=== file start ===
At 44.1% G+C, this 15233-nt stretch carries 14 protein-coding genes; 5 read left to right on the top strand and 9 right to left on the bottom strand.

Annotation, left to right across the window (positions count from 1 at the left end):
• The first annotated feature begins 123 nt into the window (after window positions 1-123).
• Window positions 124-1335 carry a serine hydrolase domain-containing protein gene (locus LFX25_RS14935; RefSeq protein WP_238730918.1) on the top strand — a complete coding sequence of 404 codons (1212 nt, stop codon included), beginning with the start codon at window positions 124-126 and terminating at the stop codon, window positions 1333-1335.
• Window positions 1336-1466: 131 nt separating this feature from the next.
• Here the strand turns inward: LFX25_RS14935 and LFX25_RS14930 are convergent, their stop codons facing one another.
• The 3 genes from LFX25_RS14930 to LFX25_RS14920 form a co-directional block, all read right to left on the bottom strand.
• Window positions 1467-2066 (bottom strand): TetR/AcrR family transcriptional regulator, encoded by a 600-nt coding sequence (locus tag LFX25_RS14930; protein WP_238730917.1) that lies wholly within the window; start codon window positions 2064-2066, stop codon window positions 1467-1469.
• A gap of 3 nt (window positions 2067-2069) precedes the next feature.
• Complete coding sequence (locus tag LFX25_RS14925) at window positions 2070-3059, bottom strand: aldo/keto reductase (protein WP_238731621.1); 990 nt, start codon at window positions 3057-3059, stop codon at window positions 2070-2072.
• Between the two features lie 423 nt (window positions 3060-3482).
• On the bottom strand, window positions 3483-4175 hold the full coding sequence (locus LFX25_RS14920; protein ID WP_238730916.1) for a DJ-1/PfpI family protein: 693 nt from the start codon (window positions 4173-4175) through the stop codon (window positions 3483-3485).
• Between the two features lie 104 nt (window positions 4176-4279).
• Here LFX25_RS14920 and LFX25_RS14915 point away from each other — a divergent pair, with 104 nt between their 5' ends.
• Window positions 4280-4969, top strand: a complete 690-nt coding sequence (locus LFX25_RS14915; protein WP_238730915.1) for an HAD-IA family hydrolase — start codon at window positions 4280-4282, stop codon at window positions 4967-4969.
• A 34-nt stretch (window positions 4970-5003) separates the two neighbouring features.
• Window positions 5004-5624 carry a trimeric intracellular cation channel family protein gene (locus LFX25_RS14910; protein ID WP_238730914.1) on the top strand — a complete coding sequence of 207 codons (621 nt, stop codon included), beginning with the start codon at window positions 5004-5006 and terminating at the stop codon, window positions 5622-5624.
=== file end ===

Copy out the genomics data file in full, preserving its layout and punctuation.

At 44.1% G+C, this 15233-nt stretch carries 14 protein-coding genes; 5 read left to right on the top strand and 9 right to left on the bottom strand.

Annotation, left to right across the window (positions count from 1 at the left end):
• The first annotated feature begins 123 nt into the window (after window positions 1-123).
• Window positions 124-1335 carry a serine hydrolase domain-containing protein gene (locus LFX25_RS14935; RefSeq protein WP_238730918.1) on the top strand — a complete coding sequence of 404 codons (1212 nt, stop codon included), beginning with the start codon at window positions 124-126 and terminating at the stop codon, window positions 1333-1335.
• Window positions 1336-1466: 131 nt separating this feature from the next.
• Here the strand turns inward: LFX25_RS14935 and LFX25_RS14930 are convergent, their stop codons facing one another.
• The 3 genes from LFX25_RS14930 to LFX25_RS14920 form a co-directional block, all read right to left on the bottom strand.
• Window positions 1467-2066 (bottom strand): TetR/AcrR family transcriptional regulator, encoded by a 600-nt coding sequence (locus tag LFX25_RS14930; protein WP_238730917.1) that lies wholly within the window; start codon window positions 2064-2066, stop codon window positions 1467-1469.
• A gap of 3 nt (window positions 2067-2069) precedes the next feature.
• Complete coding sequence (locus tag LFX25_RS14925) at window positions 2070-3059, bottom strand: aldo/keto reductase (protein WP_238731621.1); 990 nt, start codon at window positions 3057-3059, stop codon at window positions 2070-2072.
• Between the two features lie 423 nt (window positions 3060-3482).
• On the bottom strand, window positions 3483-4175 hold the full coding sequence (locus LFX25_RS14920; protein ID WP_238730916.1) for a DJ-1/PfpI family protein: 693 nt from the start codon (window positions 4173-4175) through the stop codon (window positions 3483-3485).
• Between the two features lie 104 nt (window positions 4176-4279).
• Here LFX25_RS14920 and LFX25_RS14915 point away from each other — a divergent pair, with 104 nt between their 5' ends.
• Window positions 4280-4969, top strand: a complete 690-nt coding sequence (locus LFX25_RS14915; protein WP_238730915.1) for an HAD-IA family hydrolase — start codon at window positions 4280-4282, stop codon at window positions 4967-4969.
• A 34-nt stretch (window positions 4970-5003) separates the two neighbouring features.
• Window positions 5004-5624 carry a trimeric intracellular cation channel family protein gene (locus LFX25_RS14910; protein ID WP_238730914.1) on the top strand — a complete coding sequence of 207 codons (621 nt, stop codon included), beginning with the start codon at window positions 5004-5006 and terminating at the stop codon, window positions 5622-5624.